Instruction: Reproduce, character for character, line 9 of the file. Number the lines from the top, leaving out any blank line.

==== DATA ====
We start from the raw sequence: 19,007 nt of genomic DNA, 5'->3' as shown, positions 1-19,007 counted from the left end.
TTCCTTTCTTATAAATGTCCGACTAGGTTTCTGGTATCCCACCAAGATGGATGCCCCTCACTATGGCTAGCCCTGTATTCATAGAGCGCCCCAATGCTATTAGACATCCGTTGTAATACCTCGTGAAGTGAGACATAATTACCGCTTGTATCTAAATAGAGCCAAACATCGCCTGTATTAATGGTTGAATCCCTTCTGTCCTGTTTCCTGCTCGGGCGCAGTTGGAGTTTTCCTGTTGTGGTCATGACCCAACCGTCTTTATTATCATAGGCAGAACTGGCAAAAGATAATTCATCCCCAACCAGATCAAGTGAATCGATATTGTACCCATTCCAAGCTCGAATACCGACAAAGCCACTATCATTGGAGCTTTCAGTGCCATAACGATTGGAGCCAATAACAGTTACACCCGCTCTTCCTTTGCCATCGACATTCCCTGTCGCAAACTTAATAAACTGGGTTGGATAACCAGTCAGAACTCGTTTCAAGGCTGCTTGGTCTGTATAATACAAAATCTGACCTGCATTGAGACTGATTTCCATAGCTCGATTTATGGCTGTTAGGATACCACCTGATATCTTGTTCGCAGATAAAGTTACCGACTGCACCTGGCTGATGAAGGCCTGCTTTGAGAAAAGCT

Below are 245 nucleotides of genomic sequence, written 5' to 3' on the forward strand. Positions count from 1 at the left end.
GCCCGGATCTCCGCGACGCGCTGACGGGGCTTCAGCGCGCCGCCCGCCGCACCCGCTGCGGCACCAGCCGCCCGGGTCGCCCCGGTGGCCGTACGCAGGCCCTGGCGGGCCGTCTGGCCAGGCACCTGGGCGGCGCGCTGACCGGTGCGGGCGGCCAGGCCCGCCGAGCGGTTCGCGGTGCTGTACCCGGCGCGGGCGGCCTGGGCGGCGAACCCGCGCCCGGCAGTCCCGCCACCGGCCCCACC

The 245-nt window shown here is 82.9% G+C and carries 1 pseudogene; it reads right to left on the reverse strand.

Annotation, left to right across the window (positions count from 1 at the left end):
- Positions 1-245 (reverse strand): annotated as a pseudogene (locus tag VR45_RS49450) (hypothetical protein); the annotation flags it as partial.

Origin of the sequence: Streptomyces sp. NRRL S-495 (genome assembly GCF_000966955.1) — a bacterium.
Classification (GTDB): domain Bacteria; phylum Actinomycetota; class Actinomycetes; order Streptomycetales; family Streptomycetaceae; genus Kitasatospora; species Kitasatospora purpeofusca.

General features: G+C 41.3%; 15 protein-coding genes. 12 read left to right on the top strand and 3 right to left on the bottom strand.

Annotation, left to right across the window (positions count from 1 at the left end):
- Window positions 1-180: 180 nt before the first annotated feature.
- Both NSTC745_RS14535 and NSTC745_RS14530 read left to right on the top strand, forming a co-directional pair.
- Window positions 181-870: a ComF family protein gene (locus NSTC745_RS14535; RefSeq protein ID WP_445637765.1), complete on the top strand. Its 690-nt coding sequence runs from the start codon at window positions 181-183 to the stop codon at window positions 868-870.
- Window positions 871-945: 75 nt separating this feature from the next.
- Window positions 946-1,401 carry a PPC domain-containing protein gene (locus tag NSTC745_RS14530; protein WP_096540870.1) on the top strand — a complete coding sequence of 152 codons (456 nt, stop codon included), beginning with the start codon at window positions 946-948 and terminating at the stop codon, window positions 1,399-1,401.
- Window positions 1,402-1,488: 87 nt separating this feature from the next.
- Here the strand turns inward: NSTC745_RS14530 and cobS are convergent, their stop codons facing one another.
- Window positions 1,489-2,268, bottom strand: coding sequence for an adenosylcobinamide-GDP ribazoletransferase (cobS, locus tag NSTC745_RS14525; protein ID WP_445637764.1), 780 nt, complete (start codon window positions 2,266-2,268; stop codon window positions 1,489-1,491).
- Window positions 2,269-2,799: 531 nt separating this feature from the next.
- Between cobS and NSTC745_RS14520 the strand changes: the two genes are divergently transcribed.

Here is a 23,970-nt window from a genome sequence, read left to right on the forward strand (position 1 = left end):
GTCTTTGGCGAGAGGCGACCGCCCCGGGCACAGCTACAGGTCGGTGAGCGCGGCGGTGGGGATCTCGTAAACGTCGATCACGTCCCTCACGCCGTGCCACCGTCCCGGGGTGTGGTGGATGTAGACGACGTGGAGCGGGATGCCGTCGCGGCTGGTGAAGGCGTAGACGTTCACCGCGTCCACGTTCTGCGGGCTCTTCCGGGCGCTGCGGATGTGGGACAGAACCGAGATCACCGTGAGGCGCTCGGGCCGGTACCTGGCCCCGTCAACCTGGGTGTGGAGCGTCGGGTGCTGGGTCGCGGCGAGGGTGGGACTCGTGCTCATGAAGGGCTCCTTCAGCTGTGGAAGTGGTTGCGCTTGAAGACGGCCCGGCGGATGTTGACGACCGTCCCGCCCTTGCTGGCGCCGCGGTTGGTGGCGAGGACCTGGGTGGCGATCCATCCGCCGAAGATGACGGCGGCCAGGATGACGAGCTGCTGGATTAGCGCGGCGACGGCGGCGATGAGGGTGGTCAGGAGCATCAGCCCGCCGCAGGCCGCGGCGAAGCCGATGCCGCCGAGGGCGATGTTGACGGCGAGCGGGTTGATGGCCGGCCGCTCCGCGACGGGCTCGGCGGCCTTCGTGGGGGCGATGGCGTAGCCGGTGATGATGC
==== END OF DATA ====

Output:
Classification (GTDB): domain Bacteria; phylum Actinomycetota; class Actinomycetes; order Streptomycetales; family Streptomycetaceae; genus Kitasatospora; species Kitasatospora purpeofusca.